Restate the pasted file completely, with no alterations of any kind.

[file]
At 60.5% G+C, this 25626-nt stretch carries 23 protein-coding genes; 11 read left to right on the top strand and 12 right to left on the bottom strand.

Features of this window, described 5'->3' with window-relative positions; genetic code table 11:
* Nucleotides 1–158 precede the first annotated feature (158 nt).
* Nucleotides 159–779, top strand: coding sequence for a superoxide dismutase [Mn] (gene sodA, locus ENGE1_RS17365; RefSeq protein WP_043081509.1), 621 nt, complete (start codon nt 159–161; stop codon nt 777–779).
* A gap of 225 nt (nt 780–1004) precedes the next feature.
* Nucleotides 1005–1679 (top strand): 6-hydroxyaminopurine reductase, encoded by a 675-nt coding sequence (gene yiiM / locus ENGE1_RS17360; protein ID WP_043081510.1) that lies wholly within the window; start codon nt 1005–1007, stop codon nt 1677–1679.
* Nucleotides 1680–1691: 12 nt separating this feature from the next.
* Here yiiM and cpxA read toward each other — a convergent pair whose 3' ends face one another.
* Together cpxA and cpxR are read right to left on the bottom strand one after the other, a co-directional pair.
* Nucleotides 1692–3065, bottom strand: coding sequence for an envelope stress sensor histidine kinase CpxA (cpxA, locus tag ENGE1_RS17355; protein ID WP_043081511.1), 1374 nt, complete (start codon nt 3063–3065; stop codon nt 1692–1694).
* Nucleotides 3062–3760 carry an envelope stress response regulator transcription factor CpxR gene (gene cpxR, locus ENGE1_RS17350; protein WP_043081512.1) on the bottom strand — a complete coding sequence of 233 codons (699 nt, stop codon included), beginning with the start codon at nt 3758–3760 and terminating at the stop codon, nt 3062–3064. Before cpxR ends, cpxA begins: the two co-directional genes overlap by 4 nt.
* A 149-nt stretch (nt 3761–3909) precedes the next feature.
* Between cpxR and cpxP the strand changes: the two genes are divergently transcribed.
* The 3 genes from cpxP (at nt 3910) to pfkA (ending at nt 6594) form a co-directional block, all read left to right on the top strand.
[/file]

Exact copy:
At 60.5% G+C, this 25626-nt stretch carries 23 protein-coding genes; 11 read left to right on the top strand and 12 right to left on the bottom strand.

Features of this window, described 5'->3' with window-relative positions; genetic code table 11:
* Nucleotides 1–158 precede the first annotated feature (158 nt).
* Nucleotides 159–779, top strand: coding sequence for a superoxide dismutase [Mn] (gene sodA, locus ENGE1_RS17365; RefSeq protein WP_043081509.1), 621 nt, complete (start codon nt 159–161; stop codon nt 777–779).
* A gap of 225 nt (nt 780–1004) precedes the next feature.
* Nucleotides 1005–1679 (top strand): 6-hydroxyaminopurine reductase, encoded by a 675-nt coding sequence (gene yiiM / locus ENGE1_RS17360; protein ID WP_043081510.1) that lies wholly within the window; start codon nt 1005–1007, stop codon nt 1677–1679.
* Nucleotides 1680–1691: 12 nt separating this feature from the next.
* Here yiiM and cpxA read toward each other — a convergent pair whose 3' ends face one another.
* Together cpxA and cpxR are read right to left on the bottom strand one after the other, a co-directional pair.
* Nucleotides 1692–3065, bottom strand: coding sequence for an envelope stress sensor histidine kinase CpxA (cpxA, locus tag ENGE1_RS17355; protein ID WP_043081511.1), 1374 nt, complete (start codon nt 3063–3065; stop codon nt 1692–1694).
* Nucleotides 3062–3760 carry an envelope stress response regulator transcription factor CpxR gene (gene cpxR, locus ENGE1_RS17350; protein WP_043081512.1) on the bottom strand — a complete coding sequence of 233 codons (699 nt, stop codon included), beginning with the start codon at nt 3758–3760 and terminating at the stop codon, nt 3062–3064. Before cpxR ends, cpxA begins: the two co-directional genes overlap by 4 nt.
* A 149-nt stretch (nt 3761–3909) precedes the next feature.
* Between cpxR and cpxP the strand changes: the two genes are divergently transcribed.
* The 3 genes from cpxP (at nt 3910) to pfkA (ending at nt 6594) form a co-directional block, all read left to right on the top strand.